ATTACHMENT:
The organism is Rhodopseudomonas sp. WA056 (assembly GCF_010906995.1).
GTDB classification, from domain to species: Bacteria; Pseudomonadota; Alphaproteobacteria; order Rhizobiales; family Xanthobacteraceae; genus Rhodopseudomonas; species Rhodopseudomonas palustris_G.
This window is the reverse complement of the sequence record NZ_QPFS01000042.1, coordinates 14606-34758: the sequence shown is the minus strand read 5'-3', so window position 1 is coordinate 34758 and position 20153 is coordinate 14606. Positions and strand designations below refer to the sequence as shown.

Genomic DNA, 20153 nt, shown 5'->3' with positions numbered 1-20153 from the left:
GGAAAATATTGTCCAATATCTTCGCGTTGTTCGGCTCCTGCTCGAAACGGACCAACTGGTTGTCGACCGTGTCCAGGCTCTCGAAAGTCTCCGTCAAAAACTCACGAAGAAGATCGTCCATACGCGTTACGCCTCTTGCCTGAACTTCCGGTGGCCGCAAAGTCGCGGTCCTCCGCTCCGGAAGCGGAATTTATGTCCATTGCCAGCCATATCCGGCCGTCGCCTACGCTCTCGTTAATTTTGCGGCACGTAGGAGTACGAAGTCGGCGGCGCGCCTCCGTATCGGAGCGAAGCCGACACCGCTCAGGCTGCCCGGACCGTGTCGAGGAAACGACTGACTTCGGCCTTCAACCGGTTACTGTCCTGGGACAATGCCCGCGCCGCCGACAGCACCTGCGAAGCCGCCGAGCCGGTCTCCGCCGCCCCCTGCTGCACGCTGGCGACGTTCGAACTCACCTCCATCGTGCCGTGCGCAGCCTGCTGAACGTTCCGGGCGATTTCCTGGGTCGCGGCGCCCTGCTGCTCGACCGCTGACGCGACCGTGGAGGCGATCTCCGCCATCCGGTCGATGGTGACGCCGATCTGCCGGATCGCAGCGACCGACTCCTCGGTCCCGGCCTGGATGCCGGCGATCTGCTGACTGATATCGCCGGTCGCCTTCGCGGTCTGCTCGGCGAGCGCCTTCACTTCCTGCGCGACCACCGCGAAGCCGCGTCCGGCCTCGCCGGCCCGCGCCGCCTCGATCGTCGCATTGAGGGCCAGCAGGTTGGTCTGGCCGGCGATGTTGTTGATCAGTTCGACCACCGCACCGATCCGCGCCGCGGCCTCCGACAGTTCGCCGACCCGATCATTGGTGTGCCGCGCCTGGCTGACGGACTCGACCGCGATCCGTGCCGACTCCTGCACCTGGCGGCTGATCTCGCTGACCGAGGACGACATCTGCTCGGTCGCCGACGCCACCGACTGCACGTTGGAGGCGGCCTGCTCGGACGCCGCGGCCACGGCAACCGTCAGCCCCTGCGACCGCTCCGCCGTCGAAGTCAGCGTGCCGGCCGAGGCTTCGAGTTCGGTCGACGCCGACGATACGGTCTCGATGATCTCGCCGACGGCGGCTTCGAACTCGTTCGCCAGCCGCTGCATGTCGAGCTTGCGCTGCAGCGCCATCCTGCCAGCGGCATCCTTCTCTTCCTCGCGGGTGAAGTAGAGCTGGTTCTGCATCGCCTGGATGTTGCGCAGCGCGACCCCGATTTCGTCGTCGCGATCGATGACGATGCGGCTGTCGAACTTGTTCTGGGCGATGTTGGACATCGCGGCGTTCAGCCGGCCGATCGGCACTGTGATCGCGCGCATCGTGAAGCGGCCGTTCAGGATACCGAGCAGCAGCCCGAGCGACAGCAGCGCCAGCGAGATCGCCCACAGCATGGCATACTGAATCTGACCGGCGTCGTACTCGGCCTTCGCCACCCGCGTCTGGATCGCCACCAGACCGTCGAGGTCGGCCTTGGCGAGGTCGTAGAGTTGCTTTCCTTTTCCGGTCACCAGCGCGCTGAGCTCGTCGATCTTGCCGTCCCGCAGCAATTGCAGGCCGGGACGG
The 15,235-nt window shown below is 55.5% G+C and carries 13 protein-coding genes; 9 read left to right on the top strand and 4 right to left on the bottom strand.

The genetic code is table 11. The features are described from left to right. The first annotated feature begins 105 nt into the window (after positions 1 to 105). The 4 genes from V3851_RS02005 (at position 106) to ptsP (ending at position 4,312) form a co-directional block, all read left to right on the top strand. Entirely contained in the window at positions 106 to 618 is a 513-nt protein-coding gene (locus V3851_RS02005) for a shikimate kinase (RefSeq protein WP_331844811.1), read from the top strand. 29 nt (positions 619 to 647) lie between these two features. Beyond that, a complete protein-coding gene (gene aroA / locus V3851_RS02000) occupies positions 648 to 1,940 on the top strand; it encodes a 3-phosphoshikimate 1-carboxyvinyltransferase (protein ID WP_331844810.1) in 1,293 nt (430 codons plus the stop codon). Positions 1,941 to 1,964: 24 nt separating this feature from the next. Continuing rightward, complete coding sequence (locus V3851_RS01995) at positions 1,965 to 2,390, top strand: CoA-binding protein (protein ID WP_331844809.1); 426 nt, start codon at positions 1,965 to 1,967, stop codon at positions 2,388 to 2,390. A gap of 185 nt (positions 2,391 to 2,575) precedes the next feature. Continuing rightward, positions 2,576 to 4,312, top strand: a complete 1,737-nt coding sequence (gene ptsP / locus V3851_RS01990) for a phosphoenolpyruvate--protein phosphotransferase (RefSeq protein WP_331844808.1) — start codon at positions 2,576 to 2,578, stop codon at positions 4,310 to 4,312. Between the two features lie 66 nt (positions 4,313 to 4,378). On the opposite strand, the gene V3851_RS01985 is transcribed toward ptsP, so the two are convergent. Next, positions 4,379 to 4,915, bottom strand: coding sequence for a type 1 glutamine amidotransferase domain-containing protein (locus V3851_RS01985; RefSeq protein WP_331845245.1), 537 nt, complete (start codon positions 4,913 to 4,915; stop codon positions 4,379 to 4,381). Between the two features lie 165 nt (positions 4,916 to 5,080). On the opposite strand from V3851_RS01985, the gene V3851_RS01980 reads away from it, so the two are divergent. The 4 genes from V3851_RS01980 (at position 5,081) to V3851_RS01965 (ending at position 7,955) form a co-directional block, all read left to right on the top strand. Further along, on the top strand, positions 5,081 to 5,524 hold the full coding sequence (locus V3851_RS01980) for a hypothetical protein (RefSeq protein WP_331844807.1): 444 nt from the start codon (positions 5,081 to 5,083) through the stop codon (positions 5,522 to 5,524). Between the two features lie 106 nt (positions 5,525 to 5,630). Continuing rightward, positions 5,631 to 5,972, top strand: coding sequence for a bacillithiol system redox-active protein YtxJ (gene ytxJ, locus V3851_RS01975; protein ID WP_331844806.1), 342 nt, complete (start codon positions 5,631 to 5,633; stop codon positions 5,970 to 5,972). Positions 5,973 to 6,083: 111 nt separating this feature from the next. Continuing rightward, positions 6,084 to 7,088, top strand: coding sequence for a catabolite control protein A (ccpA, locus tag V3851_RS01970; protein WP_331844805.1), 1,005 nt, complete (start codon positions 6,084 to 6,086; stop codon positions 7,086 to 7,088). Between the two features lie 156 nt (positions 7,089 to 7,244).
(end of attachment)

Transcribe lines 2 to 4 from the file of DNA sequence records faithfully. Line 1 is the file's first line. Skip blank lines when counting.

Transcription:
GTDB classification, from domain to species: Bacteria; Pseudomonadota; Alphaproteobacteria; order Rhizobiales; family Xanthobacteraceae; genus Rhodopseudomonas; species Rhodopseudomonas palustris_G.
This window is the reverse complement of the sequence record NZ_QPFS01000042.1, coordinates 14606-34758: the sequence shown is the minus strand read 5'-3', so window position 1 is coordinate 34758 and position 20153 is coordinate 14606. Positions and strand designations below refer to the sequence as shown.

Genomic DNA, 20153 nt, shown 5'->3' with positions numbered 1-20153 from the left: